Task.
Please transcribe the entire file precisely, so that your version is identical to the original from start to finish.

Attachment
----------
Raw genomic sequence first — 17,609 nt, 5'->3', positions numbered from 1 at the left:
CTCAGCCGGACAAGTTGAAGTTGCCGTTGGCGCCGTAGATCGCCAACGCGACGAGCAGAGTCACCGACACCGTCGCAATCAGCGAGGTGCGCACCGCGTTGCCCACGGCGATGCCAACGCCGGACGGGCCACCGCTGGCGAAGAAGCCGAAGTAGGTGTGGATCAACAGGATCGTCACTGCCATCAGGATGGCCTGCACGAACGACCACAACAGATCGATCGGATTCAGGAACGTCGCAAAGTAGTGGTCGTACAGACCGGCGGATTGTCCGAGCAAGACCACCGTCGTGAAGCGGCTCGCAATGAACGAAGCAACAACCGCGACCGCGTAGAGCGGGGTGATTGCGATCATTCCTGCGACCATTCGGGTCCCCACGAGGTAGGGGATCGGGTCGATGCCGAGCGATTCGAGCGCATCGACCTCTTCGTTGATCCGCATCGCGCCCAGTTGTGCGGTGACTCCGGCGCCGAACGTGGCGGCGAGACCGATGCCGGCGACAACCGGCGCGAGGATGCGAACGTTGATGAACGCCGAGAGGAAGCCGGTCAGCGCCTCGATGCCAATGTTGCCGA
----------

Raw genomic sequence first — 17,609 nt, 5'->3', positions numbered from 1 at the left:
CTCAGCCGGACAAGTTGAAGTTGCCGTTGGCGCCGTAGATCGCCAACGCGACGAGCAGAGTCACCGACACCGTCGCAATCAGCGAGGTGCGCACCGCGTTGCCCACGGCGATGCCAACGCCGGACGGGCCACCGCTGGCGAAGAAGCCGAAGTAGGTGTGGATCAACAGGATCGTCACTGCCATCAGGATGGCCTGCACGAACGACCACAACAGATCGATCGGATTCAGGAACGTCGCAAAGTAGTGGTCGTACAGACCGGCGGATTGTCCGAGCAAGACCACCGTCGTGAAGCGGCTCGCAATGAACGAAGCAACAACCGCGACCGCGTAGAGCGGGGTGATTGCGATCATTCCTGCGACCATTCGGGTCCCCACGAGGTAGGGGATCGGGTCGATGCCGAGCGATTCGAGCGCATCGACCTCTTCGTTGATCCGCATCGCGCCCAGTTGTGCGGTGACTCCGGCGCCGAACGTGGCGGCGAGACCGATGCCGGCGACAACCGGCGCGAGGATGCGAACGTTGATGAACGCCGAGAGGAAGCCGGTCAGCGCCTCGATGCCAATGTTGCCGA